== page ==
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The Hidden Golan (UPDATED AGAIN)

June 17th, 2007 · 4 Comments · Uncategorized

In the original post, yesterday, I said:

“Second – how close Syria’s Ambassador came to justifying dictatorship. Of course, he wasn’t referring to Syria. It was in the abstract. Of course. The argument is that democratically elected leaders aren’t held accountable for four or five years (we were talking about the Iraq war – 2 million people marching in the streets of London couldn’t change Blair’s mind). In a dictatorship, his argument went, leaders have to be much quicker in reacting to public opinion to maintain the frail mandate they cling on to.

It’s a valid claim and an interesting critique of democracy. I’m not sure if that justifies dictatorship though.”

I completely forgot to mention this excellent post by Yaman, which came to my mind as the argument was going on at SOAS.


4 responses so far ↓

  • 1 yaman // Jun 18, 2007 at 3.35 am

    Thanks for the link sasa. Actually that post also came to my mind when I read yours =) I guess in some respect I share his criticism of democracy as we know it–but I think his attempt to say that a dictatorship must react more quickly, while interesting to think about, is so ridiculous at face value. In any case, my post was not a call for dictatorship. It was a call for more democracy.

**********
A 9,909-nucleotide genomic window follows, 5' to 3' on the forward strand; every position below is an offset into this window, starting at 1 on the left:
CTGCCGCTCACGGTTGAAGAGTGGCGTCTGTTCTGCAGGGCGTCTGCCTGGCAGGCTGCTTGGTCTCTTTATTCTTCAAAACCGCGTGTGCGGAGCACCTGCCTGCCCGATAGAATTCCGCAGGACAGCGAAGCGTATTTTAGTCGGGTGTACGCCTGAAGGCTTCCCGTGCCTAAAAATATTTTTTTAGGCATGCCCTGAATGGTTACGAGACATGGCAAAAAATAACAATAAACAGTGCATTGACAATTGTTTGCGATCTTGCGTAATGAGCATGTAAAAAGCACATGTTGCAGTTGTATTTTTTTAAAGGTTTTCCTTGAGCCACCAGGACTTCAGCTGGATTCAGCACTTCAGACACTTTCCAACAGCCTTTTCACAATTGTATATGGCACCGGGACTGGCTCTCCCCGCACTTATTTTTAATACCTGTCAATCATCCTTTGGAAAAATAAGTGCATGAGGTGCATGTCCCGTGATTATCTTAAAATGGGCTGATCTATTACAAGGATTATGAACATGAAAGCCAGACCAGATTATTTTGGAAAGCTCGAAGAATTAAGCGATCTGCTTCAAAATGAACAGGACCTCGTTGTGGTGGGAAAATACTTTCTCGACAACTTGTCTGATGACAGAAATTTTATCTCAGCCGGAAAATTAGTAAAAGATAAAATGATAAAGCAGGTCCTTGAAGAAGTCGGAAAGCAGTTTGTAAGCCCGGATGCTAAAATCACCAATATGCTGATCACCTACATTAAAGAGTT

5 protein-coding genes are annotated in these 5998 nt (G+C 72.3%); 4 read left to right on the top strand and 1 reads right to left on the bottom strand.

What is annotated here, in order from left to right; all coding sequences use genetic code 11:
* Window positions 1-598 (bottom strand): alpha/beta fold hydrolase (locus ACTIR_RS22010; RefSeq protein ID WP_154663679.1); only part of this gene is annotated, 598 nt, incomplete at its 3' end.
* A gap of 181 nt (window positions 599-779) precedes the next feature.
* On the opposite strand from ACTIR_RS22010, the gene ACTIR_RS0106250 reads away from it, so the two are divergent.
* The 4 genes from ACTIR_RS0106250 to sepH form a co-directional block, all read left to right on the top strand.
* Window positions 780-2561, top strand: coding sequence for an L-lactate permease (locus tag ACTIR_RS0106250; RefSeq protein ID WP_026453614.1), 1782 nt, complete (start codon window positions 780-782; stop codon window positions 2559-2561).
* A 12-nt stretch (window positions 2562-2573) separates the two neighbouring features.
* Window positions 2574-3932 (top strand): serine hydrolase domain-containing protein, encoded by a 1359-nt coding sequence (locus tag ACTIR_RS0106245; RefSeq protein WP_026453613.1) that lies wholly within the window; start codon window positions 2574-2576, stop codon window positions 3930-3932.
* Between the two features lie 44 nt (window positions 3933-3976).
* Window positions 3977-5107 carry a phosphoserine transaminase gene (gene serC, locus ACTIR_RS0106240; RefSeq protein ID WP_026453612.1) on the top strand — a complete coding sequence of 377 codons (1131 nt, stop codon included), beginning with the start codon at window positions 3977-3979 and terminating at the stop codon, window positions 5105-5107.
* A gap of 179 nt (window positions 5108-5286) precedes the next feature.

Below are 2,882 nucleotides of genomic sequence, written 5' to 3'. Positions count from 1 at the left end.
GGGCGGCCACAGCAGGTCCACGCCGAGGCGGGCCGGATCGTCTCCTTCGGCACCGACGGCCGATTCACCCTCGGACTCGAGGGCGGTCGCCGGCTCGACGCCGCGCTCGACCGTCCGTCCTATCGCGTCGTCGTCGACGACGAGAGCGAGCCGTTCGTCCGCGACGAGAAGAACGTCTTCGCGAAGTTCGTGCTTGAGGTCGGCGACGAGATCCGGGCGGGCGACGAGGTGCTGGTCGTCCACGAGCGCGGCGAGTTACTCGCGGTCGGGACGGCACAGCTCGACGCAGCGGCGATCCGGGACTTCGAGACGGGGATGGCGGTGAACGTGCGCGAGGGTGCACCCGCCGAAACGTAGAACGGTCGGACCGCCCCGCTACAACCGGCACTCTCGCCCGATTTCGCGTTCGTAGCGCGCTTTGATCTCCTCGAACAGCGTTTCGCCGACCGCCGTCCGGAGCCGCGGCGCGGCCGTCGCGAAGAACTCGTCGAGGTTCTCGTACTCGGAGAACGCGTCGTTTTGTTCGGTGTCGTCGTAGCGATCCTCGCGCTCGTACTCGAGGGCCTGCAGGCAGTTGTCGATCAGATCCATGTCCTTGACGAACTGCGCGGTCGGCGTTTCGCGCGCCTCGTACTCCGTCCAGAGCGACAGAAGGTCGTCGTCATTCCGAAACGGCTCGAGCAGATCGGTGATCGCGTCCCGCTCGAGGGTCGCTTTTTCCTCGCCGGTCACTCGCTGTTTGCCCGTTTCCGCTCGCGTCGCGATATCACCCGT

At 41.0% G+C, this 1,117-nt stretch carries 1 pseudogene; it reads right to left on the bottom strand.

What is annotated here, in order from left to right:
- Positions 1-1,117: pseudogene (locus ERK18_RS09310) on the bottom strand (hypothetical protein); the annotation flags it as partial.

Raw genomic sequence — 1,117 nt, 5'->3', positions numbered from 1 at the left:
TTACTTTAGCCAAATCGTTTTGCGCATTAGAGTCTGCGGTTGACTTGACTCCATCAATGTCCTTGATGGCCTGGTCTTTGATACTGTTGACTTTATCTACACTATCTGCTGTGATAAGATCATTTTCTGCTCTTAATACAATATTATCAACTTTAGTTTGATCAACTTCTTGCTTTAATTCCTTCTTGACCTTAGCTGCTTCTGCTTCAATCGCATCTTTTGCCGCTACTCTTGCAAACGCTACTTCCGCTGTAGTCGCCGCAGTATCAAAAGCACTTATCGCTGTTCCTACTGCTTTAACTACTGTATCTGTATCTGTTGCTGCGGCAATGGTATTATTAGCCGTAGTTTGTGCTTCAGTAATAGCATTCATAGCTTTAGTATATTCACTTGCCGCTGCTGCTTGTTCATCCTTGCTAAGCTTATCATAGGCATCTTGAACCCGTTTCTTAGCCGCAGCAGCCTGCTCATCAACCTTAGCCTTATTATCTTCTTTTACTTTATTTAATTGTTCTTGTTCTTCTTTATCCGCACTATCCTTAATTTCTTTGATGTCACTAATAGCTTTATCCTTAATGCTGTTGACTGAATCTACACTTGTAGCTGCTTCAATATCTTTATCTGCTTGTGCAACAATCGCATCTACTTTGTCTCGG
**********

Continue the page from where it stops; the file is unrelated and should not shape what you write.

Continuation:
• 2 sasa // Jun 18, 2007 at 11.48 pm

    Yes, I understand Yaman.

    Actually, it is interesting how far democracy is from the people. It really is one day of democracy every five years. In our lifetimes, we get less than 20 democratic days, but that reckoning.

    Gaddafy’s Jumahiriyah was an interesting concept – the idea being that society is made up of a pyramid of committees, with everyone able to participate in day to day decision making if they want.

    Democracy is a daily thing, with every participant making decisions relevant to their lives, and having an impact on things higher up the chain.

    Of course, it didn’t work in practise. But direct democracy always gets rationalised down into representative democracy.

    In my opinion, representative democracy is no democracy. It shares more in common with dictatorship than it does with direct democracy. At least in a dictatorship, we know what we are fighting against.

  • 3 norman // Jun 19, 2007 at 2.56 am

    What is the deffrence between a democracy and a republic .?.

  • 4 sasa // Jun 21, 2007 at 12.42 am


    I can’t answer that! Good question. Anyone else got any ideas?


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